Jessica sort of walks that tight rope between someone who you admire the confidence and self-love of with being a narcissist. And while I mention how the kids kind of soften her up, if not reveal layers, and Boone certainly tries to as well, she ultimately is the type of character you either accept as is or not. For, similar to Sophia in Girlboss, it seems like she is comfortable with who she is and isn’t trying to adapt to others much to make them comfortable.
Something which may irk you but also maybe inspiration. After all, she is 25 and seems rather comfortable in who she is personality wise and what she wants. Yes, in terms of her career, she is a bit unsure of herself, but otherwise, she is completely and utterly Jessica James 24/7 and will crotch chop or flip the bird to anyone who doesn’t like it.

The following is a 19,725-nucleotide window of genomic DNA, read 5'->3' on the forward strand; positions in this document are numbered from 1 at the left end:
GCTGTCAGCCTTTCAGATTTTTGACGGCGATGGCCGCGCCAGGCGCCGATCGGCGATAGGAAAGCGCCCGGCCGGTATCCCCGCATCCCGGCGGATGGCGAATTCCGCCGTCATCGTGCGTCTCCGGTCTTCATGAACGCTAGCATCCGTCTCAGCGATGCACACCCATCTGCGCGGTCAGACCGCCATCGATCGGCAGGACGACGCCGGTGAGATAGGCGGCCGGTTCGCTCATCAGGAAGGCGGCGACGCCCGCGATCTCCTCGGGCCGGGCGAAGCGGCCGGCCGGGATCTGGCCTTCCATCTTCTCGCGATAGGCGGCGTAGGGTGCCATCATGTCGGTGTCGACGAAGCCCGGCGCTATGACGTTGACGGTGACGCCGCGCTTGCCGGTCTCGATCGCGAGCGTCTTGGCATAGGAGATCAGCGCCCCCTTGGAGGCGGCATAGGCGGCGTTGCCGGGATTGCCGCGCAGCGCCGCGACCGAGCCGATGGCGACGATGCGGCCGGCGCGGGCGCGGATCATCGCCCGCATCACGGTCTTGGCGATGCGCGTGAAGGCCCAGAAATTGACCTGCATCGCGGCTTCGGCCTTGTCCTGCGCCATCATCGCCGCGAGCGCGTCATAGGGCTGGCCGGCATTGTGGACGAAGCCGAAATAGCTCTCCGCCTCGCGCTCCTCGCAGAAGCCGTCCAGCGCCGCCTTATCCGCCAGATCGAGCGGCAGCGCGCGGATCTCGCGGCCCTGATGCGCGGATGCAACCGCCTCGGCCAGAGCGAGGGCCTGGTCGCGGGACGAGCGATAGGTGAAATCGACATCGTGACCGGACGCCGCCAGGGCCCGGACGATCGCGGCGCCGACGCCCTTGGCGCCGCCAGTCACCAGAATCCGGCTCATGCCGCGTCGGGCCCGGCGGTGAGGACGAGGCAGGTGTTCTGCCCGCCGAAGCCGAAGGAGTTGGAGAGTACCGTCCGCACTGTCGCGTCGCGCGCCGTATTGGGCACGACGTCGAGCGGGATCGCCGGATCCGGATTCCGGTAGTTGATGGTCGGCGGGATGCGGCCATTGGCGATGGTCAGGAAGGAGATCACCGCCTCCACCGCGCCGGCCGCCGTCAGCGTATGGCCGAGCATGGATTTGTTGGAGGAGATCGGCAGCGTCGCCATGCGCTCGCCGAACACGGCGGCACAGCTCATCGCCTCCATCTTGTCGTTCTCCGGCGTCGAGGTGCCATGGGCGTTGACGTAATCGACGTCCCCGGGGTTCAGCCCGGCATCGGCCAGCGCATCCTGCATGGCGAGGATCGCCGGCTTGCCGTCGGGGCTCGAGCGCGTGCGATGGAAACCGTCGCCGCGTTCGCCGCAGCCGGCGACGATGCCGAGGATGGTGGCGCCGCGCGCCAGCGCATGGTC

Overall: Mixed (Divisive)
A part of me feels The Incredible Jessica Jones would have been better as a show than a movie. In fact, when the advertising first popped up, I thought this was going to be a series. For the issues I see in this movie are some of the ones I saw, and many others did too, early on with Girlboss. You are given a character who is obnoxious to the point that you almost want to question why would you invest in her? Yet, with time, and the layers being peeled back, I feel like there is a journey not toward you understanding or loving Jessica, but simply accepting her.
Especially since Jessica’s story feels rushed. So rushed that we barely get to know her family, understand the issues she and Damon have, much less get to see her and Tasha hang out. Making it where, while it is understood there is more to her than meets the eye, we unfortunately don’t get to experience that.
Hence the mixed label for while I love the representation and messages, this film disappoints in terms of character development and story.